By the late 50s, we have abundant written evidence that Paul and his companions are organizing home-based churches in communities throughout the Mediterranean and in Rome itself and then writing to the parishioners. And 20-some years on from Paul’s work, we have Mark writing the first canonical gospel.
I don’t want to speculate as to what went on. I want to be there, to light up and penetrate those earliest dark years and to see, to really know, how and why the first Jerusalem community survived its near decimation, its scattering after the murder of its leader, and how it once again coalesced and grew.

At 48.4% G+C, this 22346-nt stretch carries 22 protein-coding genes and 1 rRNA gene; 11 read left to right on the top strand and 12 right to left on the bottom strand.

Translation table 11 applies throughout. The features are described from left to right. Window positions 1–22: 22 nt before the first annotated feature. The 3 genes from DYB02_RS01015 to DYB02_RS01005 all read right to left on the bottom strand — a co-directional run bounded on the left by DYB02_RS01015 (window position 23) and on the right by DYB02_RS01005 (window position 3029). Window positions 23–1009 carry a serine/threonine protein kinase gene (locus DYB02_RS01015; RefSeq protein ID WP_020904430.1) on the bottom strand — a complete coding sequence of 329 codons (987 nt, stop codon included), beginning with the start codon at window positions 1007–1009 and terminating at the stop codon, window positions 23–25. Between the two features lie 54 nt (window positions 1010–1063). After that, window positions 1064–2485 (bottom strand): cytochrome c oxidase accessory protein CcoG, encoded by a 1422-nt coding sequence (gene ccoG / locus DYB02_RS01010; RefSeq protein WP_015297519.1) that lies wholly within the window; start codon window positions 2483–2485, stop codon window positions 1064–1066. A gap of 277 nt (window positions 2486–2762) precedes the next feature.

I want to have known the charisma of the rabbi who was Jesus. I want to have been among the first to hear his words on justice and the Kingdom of God spoken over and over and over again, throughout Galilee and the south — the striking, illuminating parables, stories and sayings forming a distinctly Jewish paradigm of justice, the basis for all extant gospels.
And then I want my own ears to hear that silence and my eyes to see beneath it, because the story of the companions of Jesus may well be the most unlikely yet overwhelming success story of all unrecorded time.
And what I am wondering, and have long wondered about, is what role the shroud might have played. Of course, we can speculate, but what are the clues, if any?